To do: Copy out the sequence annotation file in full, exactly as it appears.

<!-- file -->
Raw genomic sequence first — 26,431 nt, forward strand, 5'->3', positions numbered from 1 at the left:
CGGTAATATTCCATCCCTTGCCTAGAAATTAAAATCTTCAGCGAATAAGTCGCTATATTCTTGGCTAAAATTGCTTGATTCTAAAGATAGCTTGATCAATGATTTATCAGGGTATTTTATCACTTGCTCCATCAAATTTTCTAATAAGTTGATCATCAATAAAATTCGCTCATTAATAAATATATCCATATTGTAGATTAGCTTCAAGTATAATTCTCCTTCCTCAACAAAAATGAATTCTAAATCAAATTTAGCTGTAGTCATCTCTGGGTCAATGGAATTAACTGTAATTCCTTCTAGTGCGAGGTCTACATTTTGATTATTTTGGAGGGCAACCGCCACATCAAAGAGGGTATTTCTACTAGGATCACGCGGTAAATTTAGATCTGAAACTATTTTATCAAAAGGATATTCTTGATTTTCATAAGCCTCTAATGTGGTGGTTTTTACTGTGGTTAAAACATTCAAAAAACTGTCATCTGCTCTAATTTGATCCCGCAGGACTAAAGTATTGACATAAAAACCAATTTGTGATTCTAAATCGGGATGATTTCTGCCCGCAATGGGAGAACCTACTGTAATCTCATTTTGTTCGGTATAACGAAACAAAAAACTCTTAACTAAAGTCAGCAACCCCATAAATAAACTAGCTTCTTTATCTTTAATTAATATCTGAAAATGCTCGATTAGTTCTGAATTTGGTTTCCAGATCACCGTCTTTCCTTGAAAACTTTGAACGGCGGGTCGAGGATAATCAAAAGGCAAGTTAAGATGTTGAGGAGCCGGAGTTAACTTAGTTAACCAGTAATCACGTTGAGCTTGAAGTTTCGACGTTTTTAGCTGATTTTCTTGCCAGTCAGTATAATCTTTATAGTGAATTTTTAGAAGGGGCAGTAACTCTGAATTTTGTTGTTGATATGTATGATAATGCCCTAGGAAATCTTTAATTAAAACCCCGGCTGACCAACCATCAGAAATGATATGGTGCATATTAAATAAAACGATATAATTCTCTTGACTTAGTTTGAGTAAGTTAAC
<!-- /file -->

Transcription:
Raw genomic sequence first — 26,431 nt, forward strand, 5'->3', positions numbered from 1 at the left:
CGGTAATATTCCATCCCTTGCCTAGAAATTAAAATCTTCAGCGAATAAGTCGCTATATTCTTGGCTAAAATTGCTTGATTCTAAAGATAGCTTGATCAATGATTTATCAGGGTATTTTATCACTTGCTCCATCAAATTTTCTAATAAGTTGATCATCAATAAAATTCGCTCATTAATAAATATATCCATATTGTAGATTAGCTTCAAGTATAATTCTCCTTCCTCAACAAAAATGAATTCTAAATCAAATTTAGCTGTAGTCATCTCTGGGTCAATGGAATTAACTGTAATTCCTTCTAGTGCGAGGTCTACATTTTGATTATTTTGGAGGGCAACCGCCACATCAAAGAGGGTATTTCTACTAGGATCACGCGGTAAATTTAGATCTGAAACTATTTTATCAAAAGGATATTCTTGATTTTCATAAGCCTCTAATGTGGTGGTTTTTACTGTGGTTAAAACATTCAAAAAACTGTCATCTGCTCTAATTTGATCCCGCAGGACTAAAGTATTGACATAAAAACCAATTTGTGATTCTAAATCGGGATGATTTCTGCCCGCAATGGGAGAACCTACTGTAATCTCATTTTGTTCGGTATAACGAAACAAAAAACTCTTAACTAAAGTCAGCAACCCCATAAATAAACTAGCTTCTTTATCTTTAATTAATATCTGAAAATGCTCGATTAGTTCTGAATTTGGTTTCCAGATCACCGTCTTTCCTTGAAAACTTTGAACGGCGGGTCGAGGATAATCAAAAGGCAAGTTAAGATGTTGAGGAGCCGGAGTTAACTTAGTTAACCAGTAATCACGTTGAGCTTGAAGTTTCGACGTTTTTAGCTGATTTTCTTGCCAGTCAGTATAATCTTTATAGTGAATTTTTAGAAGGGGCAGTAACTCTGAATTTTGTTGTTGATATGTATGATAATGCCCTAGGAAATCTTTAATTAAAACCCCGGCTGACCAACCATCAGAAATGATATGGTGCATATTAAATAAAACGATATAATTCTCTTGACTTAGTTTGAGTAAGTTAAC